More than a 100 volunteers worked together on Kenosha’s northeast side on Thursday with a common purpose to create a fully-accessible playground.
“This project from day one seems to have been a project that unifies people, brings people together,” Dream Playground organizer Tammy Conforti said. “I thought of all the children I’ve taught through the years who would benefit from something like this and how important it is that children learn from other children and play. What a better tool for children to use, because that’s how children learn is through play.”
One of the biggest impediments at most playgrounds for children with disabilities is they are surrounded by wood chips, making reaching the playgrounds in a wheelchair or on crutches, nearly impossible.
“Oh, my God, this is three years of advocating and educating the need in our city for inclusive play,” Kenosha Alderman Scott Gordon said.
Gordon said people have embraced building the so-called Dream Playground Project as a simple matter of fairness.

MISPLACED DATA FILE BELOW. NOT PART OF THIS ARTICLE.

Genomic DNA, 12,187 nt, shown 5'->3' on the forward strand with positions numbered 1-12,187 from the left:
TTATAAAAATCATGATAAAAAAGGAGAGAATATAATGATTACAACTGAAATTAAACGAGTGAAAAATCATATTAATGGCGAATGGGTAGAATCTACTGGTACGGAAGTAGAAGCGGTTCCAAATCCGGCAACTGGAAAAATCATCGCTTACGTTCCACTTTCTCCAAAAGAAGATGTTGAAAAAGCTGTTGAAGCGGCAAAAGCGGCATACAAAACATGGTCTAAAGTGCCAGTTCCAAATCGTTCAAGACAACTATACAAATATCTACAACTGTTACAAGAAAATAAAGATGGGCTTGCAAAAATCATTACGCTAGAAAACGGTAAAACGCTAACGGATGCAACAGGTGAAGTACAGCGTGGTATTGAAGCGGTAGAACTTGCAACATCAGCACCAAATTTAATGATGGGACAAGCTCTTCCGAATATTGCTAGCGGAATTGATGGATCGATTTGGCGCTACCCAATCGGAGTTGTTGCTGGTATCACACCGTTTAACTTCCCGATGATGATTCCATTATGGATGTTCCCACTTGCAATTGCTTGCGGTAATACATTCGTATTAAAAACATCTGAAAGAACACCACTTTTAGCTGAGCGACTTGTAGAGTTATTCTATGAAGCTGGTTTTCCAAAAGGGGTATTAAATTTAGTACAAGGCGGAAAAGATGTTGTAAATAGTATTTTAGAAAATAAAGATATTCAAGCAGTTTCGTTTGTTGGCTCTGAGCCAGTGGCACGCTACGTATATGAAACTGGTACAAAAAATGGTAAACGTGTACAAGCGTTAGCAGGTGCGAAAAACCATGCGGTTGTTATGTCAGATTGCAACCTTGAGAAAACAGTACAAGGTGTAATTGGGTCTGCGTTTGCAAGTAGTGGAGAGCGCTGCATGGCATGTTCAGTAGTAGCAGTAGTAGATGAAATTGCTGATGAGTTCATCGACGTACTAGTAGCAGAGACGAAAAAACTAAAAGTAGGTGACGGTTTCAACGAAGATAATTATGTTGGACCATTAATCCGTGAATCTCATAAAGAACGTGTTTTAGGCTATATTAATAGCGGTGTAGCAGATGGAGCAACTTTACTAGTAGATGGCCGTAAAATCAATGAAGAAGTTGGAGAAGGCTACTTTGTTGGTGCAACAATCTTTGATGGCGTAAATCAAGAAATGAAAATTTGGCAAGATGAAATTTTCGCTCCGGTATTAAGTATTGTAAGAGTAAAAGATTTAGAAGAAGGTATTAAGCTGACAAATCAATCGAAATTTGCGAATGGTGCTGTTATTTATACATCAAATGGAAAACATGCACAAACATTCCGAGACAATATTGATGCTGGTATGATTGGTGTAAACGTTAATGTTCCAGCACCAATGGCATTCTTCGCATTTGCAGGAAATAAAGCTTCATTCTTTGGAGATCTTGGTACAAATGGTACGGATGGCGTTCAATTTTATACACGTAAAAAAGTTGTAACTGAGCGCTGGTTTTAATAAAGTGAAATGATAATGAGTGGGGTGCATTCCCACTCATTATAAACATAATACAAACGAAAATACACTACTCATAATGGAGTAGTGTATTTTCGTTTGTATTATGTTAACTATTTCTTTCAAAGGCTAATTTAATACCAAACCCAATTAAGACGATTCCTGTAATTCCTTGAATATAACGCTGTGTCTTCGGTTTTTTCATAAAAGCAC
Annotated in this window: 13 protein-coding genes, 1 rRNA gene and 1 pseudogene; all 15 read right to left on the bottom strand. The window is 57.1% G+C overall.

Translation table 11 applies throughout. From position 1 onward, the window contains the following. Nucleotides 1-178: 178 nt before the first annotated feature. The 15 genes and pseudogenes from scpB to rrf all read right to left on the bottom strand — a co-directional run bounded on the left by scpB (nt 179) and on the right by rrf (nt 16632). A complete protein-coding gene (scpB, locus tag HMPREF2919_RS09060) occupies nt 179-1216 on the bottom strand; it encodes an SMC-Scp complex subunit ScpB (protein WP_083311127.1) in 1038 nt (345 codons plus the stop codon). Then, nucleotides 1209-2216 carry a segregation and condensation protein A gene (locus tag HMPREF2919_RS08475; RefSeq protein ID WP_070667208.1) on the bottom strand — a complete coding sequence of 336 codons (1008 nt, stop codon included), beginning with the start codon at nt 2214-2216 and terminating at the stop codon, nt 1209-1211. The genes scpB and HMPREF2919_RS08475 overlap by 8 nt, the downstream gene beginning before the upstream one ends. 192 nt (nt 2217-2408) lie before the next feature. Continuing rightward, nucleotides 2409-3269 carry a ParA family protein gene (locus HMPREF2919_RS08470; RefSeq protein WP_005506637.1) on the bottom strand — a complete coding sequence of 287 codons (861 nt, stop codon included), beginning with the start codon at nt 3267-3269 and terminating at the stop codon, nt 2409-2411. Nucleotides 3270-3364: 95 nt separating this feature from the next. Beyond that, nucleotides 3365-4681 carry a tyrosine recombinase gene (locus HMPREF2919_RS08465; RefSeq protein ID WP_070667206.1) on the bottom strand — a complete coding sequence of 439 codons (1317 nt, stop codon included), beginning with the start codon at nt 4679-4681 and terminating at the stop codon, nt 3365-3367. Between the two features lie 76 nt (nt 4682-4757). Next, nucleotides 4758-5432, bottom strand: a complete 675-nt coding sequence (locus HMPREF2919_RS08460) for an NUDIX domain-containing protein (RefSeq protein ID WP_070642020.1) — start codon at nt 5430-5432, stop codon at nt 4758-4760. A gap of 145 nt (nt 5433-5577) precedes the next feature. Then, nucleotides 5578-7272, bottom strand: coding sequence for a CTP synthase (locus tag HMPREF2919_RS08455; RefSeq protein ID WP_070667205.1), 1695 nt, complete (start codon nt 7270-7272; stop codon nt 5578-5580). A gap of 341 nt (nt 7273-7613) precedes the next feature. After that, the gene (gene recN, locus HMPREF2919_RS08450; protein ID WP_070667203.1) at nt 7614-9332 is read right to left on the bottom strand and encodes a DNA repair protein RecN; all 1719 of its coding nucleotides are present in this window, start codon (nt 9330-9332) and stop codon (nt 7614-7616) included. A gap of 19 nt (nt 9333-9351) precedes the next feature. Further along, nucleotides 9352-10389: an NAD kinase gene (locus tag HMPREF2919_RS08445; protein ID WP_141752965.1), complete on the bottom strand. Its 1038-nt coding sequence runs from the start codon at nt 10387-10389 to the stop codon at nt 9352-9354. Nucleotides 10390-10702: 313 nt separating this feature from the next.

He showed off a swing for kids in wheelchairs, special static free slides to protect hearing aids from shorting out and even an accessible merry-go-round.
“There’s a spot where a child in a wheelchair will put in and lockdown with the brakes and then their friends will sit here in the seats, and they’ll all spin together,” Gordon said.
There are musical toys where even the hearing impaired can feel the vibrations. The centerpiece is a giant ship with transfer platforms for kids in wheelchairs.
The dream, Gordon said, is that no child has to sit on the sidelines because of a disability.
The Dream Playground construction started Thursday morning and will be finished next month. It will be built entirely by volunteers, and thanks to donations, without tax dollars.
Author: Nick Bohr
Photo Credits: theplaidzebra.com